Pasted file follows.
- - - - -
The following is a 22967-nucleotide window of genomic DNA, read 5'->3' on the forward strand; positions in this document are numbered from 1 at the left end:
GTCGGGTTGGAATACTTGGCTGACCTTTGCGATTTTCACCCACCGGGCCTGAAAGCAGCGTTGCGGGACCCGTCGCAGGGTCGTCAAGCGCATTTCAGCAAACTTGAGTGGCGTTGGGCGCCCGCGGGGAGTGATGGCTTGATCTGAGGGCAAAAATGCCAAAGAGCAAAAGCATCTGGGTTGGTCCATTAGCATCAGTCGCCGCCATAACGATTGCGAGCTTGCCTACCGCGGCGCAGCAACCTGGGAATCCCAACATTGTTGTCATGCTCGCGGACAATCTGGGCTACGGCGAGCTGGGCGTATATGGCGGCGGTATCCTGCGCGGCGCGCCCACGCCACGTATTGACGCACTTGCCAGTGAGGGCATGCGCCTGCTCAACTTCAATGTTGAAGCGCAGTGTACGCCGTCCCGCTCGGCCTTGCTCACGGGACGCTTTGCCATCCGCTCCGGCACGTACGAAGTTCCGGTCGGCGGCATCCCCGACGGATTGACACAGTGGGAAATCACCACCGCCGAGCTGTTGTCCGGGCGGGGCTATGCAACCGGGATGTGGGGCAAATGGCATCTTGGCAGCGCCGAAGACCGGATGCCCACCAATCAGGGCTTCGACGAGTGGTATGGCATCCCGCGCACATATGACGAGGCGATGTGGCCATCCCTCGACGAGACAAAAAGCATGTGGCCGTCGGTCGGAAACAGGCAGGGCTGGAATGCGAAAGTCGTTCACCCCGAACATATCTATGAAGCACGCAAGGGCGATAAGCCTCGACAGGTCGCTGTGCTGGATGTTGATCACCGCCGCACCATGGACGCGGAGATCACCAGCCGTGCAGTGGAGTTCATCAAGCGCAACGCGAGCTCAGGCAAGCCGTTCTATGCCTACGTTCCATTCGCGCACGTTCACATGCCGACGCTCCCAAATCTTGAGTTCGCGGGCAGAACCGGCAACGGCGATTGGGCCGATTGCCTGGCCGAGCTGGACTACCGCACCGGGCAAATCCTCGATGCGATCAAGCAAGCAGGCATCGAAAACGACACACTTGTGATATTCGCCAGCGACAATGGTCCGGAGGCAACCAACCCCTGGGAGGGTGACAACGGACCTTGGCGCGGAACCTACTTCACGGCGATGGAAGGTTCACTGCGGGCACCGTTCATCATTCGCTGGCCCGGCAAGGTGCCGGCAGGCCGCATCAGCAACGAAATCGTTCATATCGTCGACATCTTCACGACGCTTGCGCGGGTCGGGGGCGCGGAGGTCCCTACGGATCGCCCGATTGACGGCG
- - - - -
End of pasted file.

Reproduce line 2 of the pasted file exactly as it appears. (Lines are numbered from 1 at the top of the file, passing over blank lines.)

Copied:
GTCGGGTTGGAATACTTGGCTGACCTTTGCGATTTTCACCCACCGGGCCTGAAAGCAGCGTTGCGGGACCCGTCGCAGGGTCGTCAAGCGCATTTCAGCAAACTTGAGTGGCGTTGGGCGCCCGCGGGGAGTGATGGCTTGATCTGAGGGCAAAAATGCCAAAGAGCAAAAGCATCTGGGTTGGTCCATTAGCATCAGTCGCCGCCATAACGATTGCGAGCTTGCCTACCGCGGCGCAGCAACCTGGGAATCCCAACATTGTTGTCATGCTCGCGGACAATCTGGGCTACGGCGAGCTGGGCGTATATGGCGGCGGTATCCTGCGCGGCGCGCCCACGCCACGTATTGACGCACTTGCCAGTGAGGGCATGCGCCTGCTCAACTTCAATGTTGAAGCGCAGTGTACGCCGTCCCGCTCGGCCTTGCTCACGGGACGCTTTGCCATCCGCTCCGGCACGTACGAAGTTCCGGTCGGCGGCATCCCCGACGGATTGACACAGTGGGAAATCACCACCGCCGAGCTGTTGTCCGGGCGGGGCTATGCAACCGGGATGTGGGGCAAATGGCATCTTGGCAGCGCCGAAGACCGGATGCCCACCAATCAGGGCTTCGACGAGTGGTATGGCATCCCGCGCACATATGACGAGGCGATGTGGCCATCCCTCGACGAGACAAAAAGCATGTGGCCGTCGGTCGGAAACAGGCAGGGCTGGAATGCGAAAGTCGTTCACCCCGAACATATCTATGAAGCACGCAAGGGCGATAAGCCTCGACAGGTCGCTGTGCTGGATGTTGATCACCGCCGCACCATGGACGCGGAGATCACCAGCCGTGCAGTGGAGTTCATCAAGCGCAACGCGAGCTCAGGCAAGCCGTTCTATGCCTACGTTCCATTCGCGCACGTTCACATGCCGACGCTCCCAAATCTTGAGTTCGCGGGCAGAACCGGCAACGGCGATTGGGCCGATTGCCTGGCCGAGCTGGACTACCGCACCGGGCAAATCCTCGATGCGATCAAGCAAGCAGGCATCGAAAACGACACACTTGTGATATTCGCCAGCGACAATGGTCCGGAGGCAACCAACCCCTGGGAGGGTGACAACGGACCTTGGCGCGGAACCTACTTCACGGCGATGGAAGGTTCACTGCGGGCACCGTTCATCATTCGCTGGCCCGGCAAGGTGCCGGCAGGCCGCATCAGCAACGAAATCGTTCATATCGTCGACATCTTCACGACGCTTGCGCGGGTCGGGGGCGCGGAGGTCCCTACGGATCGCCCGATTGACGGCG